• Dana L. Butler


I’m sitting in Starbucks (a luxury I haven’t allowed myself much lately, so it’s way more fun now) this morning, and when I initially planned to come here during the kids’ school time today, I dreamed of reading and journaling and intentional self-care.

My heart’s raw today — a few different painful spots right at the surface — and some of what’s painful I’m not yet able to share freely. Suffice it for now to say that there’s a profound sense of loss, accompanied by this fear that, if I cave to it for a sec, will grab onto my throat and not easily let go.

Pardon my vagueness here — I’ll share more when I’m able. For now, if you pray for me, would you ask Jesus for peace that surpasses understanding? For a continual, profound sense of His companionship with me? His carrying me?


Isaac’s struggling more lately. Have I told you that? I’ve recently spent unprecedented hours of what would normally be my “me time,” trying to come up with various ideas and solutions to help him better cope with life.

His imagination is unbelievable. Literally. Which is both a great strength and a massive liability. Bless his heart — in any situation that has remotely provoked any anxiety, the kiddo cannot distinguish between reality and imagination.

Classic example: this ongoing conversation about two boys at his school who’ve been verbally unkind to him maybe a handful of times, but the story grows and morphs in his mind into the boys having “attacked” Isaac, choked him, kicked him, stomped on his feet. It’s not real, but it’s real to him, as is the resulting fear.

So I spend hours in conversations and emails with his morning Kindergarten teacher, his Tuesday and Thursday afternoon enrichment teachers, his vice principle, his school psychologist.

We talk back and forth about ways to help him distinguish fact from fiction, me trying to convey trust in the teachers’ ability to handle these kinds of situations, while simultaneously trying to get the point across that Isaac isn’t your “typical” kid, that he’ll respond to you one way, give a particular explanation for his behavior, and an hour or five minutes later give a completely different explanation or response, totally not remembering what he said a few minutes before. That though the vice principle spent time with Isaac yesterday, discussed with him the difference between true and imaginary stories, and felt like she came to a point of clarity and understanding with him, said clarity won’t last longer than an hour for him. Or, realistically, longer than 10 minutes.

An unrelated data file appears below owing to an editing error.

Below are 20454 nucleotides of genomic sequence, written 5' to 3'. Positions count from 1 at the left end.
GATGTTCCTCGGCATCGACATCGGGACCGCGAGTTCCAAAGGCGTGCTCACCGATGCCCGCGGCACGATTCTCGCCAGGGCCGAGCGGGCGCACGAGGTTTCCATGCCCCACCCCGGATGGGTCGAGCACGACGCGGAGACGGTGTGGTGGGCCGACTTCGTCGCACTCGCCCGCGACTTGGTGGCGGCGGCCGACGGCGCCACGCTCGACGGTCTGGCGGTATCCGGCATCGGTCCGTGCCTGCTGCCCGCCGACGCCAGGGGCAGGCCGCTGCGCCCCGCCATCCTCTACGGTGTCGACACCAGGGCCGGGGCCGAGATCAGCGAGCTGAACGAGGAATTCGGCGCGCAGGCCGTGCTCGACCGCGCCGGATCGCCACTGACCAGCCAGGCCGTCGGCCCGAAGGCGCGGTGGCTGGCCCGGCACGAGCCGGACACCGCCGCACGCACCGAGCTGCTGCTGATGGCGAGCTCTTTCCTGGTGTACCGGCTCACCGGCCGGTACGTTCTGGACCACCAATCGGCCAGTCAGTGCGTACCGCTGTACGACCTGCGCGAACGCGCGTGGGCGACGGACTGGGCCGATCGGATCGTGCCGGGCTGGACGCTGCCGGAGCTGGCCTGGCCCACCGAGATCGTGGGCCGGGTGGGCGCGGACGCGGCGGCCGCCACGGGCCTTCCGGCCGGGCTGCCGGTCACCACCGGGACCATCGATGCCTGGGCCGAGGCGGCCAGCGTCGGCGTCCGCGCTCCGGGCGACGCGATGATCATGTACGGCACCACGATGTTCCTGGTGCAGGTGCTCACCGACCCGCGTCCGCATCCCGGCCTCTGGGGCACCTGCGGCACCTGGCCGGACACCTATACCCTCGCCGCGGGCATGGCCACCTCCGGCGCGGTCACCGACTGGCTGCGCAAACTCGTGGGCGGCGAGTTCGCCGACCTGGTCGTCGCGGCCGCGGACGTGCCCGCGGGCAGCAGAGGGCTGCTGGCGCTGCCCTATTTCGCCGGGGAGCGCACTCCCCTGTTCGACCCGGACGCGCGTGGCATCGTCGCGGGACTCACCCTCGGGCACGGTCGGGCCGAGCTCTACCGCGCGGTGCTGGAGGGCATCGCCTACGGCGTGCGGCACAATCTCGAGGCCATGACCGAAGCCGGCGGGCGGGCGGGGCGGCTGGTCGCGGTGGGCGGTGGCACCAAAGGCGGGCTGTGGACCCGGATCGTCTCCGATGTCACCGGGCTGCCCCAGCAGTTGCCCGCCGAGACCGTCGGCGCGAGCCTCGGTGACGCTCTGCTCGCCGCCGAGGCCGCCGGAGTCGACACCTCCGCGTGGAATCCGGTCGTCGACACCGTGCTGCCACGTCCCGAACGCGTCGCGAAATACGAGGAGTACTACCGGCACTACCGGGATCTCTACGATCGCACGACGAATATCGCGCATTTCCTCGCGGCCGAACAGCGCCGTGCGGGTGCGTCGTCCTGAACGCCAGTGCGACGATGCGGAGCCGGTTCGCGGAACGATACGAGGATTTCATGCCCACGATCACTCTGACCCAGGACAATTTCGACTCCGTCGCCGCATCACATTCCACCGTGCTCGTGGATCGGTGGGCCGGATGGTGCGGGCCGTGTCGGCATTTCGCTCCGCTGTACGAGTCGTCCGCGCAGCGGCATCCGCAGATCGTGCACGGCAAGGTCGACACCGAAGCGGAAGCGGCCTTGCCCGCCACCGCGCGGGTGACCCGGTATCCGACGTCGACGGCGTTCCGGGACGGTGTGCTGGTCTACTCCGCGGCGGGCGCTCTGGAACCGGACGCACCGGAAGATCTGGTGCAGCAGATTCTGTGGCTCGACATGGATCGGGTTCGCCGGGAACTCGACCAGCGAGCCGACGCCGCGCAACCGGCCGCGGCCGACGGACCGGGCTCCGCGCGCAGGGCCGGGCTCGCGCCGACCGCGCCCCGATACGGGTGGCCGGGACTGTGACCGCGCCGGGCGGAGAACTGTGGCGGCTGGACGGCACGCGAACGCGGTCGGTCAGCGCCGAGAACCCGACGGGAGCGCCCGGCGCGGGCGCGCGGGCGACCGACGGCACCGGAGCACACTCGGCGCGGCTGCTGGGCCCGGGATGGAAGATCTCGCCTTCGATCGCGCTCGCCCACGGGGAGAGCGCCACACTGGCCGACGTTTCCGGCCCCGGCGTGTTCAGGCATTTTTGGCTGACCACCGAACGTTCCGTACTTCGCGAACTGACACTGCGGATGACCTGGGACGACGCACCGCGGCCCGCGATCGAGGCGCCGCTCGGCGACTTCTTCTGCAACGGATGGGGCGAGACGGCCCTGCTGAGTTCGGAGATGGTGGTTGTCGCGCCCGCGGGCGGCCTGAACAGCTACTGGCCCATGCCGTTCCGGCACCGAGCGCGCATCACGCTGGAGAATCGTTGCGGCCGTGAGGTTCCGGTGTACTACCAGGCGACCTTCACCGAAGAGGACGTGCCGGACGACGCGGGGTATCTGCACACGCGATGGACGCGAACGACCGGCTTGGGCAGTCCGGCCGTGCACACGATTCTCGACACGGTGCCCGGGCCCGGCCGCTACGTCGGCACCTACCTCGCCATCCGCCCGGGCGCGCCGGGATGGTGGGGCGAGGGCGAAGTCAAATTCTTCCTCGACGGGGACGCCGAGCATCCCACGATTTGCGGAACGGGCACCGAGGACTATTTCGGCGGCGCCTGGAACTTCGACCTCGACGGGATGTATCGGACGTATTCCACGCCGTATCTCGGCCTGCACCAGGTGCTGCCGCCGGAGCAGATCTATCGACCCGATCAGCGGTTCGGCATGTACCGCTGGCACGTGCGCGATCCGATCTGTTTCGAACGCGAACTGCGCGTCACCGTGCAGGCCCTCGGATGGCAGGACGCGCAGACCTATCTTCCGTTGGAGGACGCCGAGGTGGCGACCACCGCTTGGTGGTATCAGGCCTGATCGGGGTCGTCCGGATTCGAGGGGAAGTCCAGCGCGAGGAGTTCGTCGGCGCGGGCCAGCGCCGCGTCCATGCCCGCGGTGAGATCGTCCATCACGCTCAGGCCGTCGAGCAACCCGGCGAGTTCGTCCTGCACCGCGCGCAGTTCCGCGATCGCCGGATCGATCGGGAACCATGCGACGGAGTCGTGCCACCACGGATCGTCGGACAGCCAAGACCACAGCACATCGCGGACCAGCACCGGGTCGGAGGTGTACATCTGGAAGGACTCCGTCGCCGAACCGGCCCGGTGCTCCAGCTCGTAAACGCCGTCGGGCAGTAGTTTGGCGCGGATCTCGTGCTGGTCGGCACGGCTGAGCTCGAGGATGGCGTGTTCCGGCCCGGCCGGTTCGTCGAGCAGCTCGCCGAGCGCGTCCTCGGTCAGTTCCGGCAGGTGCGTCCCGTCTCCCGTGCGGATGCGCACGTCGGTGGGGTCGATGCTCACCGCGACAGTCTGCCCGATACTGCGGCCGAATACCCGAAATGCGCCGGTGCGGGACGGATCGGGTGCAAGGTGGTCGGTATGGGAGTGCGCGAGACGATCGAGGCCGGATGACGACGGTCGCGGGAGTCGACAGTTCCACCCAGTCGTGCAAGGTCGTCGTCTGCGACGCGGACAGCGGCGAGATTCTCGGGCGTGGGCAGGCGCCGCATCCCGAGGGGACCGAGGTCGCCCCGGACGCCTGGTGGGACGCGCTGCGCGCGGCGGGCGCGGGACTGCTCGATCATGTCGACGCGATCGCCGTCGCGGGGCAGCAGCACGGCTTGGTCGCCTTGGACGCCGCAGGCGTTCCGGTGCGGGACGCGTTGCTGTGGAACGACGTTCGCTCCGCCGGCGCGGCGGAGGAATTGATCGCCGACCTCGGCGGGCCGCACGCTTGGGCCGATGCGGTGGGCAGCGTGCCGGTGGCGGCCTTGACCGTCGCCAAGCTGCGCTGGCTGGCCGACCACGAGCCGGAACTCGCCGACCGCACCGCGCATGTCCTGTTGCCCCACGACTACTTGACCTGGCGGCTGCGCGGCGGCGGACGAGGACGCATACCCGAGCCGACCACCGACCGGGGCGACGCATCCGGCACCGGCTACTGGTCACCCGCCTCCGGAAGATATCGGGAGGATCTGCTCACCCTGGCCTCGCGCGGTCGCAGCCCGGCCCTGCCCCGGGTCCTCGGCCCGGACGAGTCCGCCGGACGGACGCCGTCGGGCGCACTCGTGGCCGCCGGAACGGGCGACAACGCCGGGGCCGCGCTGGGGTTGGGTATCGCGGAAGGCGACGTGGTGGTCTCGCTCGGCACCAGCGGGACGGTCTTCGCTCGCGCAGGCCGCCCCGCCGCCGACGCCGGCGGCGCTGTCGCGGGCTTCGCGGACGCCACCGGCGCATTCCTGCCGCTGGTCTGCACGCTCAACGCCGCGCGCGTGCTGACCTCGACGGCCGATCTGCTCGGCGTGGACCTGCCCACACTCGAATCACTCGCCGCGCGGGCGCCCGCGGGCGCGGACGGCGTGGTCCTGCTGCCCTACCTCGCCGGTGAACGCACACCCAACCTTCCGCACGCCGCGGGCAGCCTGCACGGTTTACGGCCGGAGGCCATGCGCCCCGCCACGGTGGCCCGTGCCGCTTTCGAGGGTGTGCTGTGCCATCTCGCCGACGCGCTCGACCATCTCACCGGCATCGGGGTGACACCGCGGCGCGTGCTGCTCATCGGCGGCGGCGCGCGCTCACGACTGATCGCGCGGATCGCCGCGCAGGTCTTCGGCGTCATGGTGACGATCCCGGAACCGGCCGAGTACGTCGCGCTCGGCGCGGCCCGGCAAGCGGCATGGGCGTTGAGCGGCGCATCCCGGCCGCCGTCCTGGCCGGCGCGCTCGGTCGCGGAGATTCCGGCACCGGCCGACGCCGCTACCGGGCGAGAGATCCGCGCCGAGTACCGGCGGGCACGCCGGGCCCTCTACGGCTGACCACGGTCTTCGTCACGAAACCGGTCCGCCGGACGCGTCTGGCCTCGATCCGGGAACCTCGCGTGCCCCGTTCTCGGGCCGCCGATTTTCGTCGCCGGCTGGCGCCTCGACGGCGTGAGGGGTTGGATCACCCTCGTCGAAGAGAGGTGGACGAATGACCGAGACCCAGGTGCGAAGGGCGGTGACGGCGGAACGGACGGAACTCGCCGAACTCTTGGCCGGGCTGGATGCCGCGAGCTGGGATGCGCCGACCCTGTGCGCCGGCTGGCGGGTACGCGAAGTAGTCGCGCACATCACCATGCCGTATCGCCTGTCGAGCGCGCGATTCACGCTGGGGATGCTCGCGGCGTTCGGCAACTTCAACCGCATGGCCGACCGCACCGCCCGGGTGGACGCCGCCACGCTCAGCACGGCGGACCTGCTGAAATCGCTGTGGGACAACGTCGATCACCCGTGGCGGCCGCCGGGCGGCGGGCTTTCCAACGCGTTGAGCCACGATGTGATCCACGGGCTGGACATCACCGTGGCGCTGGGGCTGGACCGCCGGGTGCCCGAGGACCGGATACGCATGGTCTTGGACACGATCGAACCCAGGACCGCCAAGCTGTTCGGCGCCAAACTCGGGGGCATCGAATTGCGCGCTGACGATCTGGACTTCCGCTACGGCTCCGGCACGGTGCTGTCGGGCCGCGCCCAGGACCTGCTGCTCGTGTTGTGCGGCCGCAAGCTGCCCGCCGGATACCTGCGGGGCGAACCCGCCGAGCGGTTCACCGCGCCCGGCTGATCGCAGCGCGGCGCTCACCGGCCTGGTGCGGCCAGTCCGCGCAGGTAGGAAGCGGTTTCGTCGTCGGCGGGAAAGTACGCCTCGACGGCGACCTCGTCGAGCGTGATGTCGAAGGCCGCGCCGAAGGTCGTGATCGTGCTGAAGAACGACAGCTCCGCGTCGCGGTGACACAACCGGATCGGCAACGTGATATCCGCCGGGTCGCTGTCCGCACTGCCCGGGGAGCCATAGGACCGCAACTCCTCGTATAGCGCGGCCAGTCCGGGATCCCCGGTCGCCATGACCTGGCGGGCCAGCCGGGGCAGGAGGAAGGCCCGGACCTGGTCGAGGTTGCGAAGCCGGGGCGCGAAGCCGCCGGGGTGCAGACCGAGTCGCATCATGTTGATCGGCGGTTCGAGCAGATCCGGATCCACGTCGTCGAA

Much of my thought energy these days goes into finding ways to help Isaac experience success in arenas where success has been on the elusive side for him. Music class, his in ability to keep his hands to himself, and his struggle to sit down, focus, work with me on his songs at home. Tae Kwon Do and his nearly constant distraction/annoyance of other kids in his class. His relationship with Maia. His struggle to settle down and go to sleep at night. His moments of borderline hysteria — his laughing in our faces when we ask him to calm down, to be respectful… this complete inability to settle down and find a shred of self-control. It’s essentially impossible to connect with him in those moments.

His psychiatrist recommended that we put together a “toolbox” for him, containing things he can use to help himself calm down. I’ve been trying to develop a new habit lately — strongly suggesting that he go upstairs and find his toolbox, that he take responsibility for calming himself down before we have to take that responsibility and he earns a consequence.

It works sometimes. He heads to his room, plays with his rubix cube, his slinky, his necklace that he can chew on when he needs to bite something, and more often than not, if he can get himself up there and sit with that stuff for a few minutes, he’s learning to kind of reset himself.

It’s the little breakthroughs that bring the most profound gratitude.

A day’s passed since I began writing this post. Last night’s Tae Kwon Do class? It was epic. Isaac did massively better. Hands-to-self issues were minimal. Self-control was markedly improved. His attention span was greater.

I could’ve cried.

Wednesdays are our crazy days — Tae Kwon Do is followed immediately by music class. His attention and coping skills were markedly improved in music also, and the half hour after music class found us at Target looking for a new toy — a reward he’d worked hard for, having done a much better job focusing in our music practice sessions over the last week. His excitement and tangible sense of success was such refreshment to my heart.


My heart’s been tired lately. More so than usual. I know

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